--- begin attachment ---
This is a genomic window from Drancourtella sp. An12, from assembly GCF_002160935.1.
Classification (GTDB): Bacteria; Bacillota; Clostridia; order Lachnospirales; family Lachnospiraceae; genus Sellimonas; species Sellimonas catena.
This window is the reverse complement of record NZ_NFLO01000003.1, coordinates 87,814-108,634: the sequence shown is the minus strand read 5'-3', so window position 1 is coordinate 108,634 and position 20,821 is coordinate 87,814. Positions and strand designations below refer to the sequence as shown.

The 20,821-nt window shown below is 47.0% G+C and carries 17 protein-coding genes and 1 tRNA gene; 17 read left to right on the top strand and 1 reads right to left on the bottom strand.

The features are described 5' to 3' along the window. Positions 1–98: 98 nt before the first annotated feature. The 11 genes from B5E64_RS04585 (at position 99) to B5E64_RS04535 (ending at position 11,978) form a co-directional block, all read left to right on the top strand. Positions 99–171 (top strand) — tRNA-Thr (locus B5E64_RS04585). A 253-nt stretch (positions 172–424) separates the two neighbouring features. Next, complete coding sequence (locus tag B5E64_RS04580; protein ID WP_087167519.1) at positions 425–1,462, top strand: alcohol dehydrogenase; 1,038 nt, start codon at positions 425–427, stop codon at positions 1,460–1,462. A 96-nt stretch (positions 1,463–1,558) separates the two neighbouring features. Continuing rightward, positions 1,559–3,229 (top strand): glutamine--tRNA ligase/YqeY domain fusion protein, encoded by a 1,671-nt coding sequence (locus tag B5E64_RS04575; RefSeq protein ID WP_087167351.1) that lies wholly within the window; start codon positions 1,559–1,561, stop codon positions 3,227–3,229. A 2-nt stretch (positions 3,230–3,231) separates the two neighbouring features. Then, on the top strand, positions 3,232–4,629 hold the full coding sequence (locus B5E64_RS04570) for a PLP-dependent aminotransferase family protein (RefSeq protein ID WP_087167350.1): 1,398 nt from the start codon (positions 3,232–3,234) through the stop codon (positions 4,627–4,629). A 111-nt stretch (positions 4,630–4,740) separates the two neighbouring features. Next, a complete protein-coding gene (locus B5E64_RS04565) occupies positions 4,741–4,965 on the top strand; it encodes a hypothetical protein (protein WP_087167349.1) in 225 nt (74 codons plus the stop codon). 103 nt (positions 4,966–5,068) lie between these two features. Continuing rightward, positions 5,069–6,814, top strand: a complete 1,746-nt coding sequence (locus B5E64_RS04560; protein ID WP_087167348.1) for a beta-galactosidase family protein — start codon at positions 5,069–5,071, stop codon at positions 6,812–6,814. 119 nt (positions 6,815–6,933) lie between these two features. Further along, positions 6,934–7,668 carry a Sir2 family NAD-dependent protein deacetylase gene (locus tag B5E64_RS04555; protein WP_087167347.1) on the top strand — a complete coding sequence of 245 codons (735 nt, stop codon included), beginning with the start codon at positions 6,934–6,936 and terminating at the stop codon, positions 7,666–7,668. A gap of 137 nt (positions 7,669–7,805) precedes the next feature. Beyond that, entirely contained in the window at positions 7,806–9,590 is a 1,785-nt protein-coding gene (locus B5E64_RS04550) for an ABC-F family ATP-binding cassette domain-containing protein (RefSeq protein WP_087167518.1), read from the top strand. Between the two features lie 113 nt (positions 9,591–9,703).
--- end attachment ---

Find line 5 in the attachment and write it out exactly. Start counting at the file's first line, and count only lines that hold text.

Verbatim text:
The features are described 5' to 3' along the window. Positions 1–98: 98 nt before the first annotated feature. The 11 genes from B5E64_RS04585 (at position 99) to B5E64_RS04535 (ending at position 11,978) form a co-directional block, all read left to right on the top strand. Positions 99–171 (top strand) — tRNA-Thr (locus B5E64_RS04585). A 253-nt stretch (positions 172–424) separates the two neighbouring features. Next, complete coding sequence (locus tag B5E64_RS04580; protein ID WP_087167519.1) at positions 425–1,462, top strand: alcohol dehydrogenase; 1,038 nt, start codon at positions 425–427, stop codon at positions 1,460–1,462. A 96-nt stretch (positions 1,463–1,558) separates the two neighbouring features. Continuing rightward, positions 1,559–3,229 (top strand): glutamine--tRNA ligase/YqeY domain fusion protein, encoded by a 1,671-nt coding sequence (locus tag B5E64_RS04575; RefSeq protein ID WP_087167351.1) that lies wholly within the window; start codon positions 1,559–1,561, stop codon positions 3,227–3,229. A 2-nt stretch (positions 3,230–3,231) separates the two neighbouring features. Then, on the top strand, positions 3,232–4,629 hold the full coding sequence (locus B5E64_RS04570) for a PLP-dependent aminotransferase family protein (RefSeq protein ID WP_087167350.1): 1,398 nt from the start codon (positions 3,232–3,234) through the stop codon (positions 4,627–4,629). A 111-nt stretch (positions 4,630–4,740) separates the two neighbouring features. Next, a complete protein-coding gene (locus B5E64_RS04565) occupies positions 4,741–4,965 on the top strand; it encodes a hypothetical protein (protein WP_087167349.1) in 225 nt (74 codons plus the stop codon). 103 nt (positions 4,966–5,068) lie between these two features. Continuing rightward, positions 5,069–6,814, top strand: a complete 1,746-nt coding sequence (locus B5E64_RS04560; protein ID WP_087167348.1) for a beta-galactosidase family protein — start codon at positions 5,069–5,071, stop codon at positions 6,812–6,814. 119 nt (positions 6,815–6,933) lie between these two features. Further along, positions 6,934–7,668 carry a Sir2 family NAD-dependent protein deacetylase gene (locus tag B5E64_RS04555; protein WP_087167347.1) on the top strand — a complete coding sequence of 245 codons (735 nt, stop codon included), beginning with the start codon at positions 6,934–6,936 and terminating at the stop codon, positions 7,666–7,668. A gap of 137 nt (positions 7,669–7,805) precedes the next feature. Beyond that, entirely contained in the window at positions 7,806–9,590 is a 1,785-nt protein-coding gene (locus B5E64_RS04550) for an ABC-F family ATP-binding cassette domain-containing protein (RefSeq protein WP_087167518.1), read from the top strand. Between the two features lie 113 nt (positions 9,591–9,703).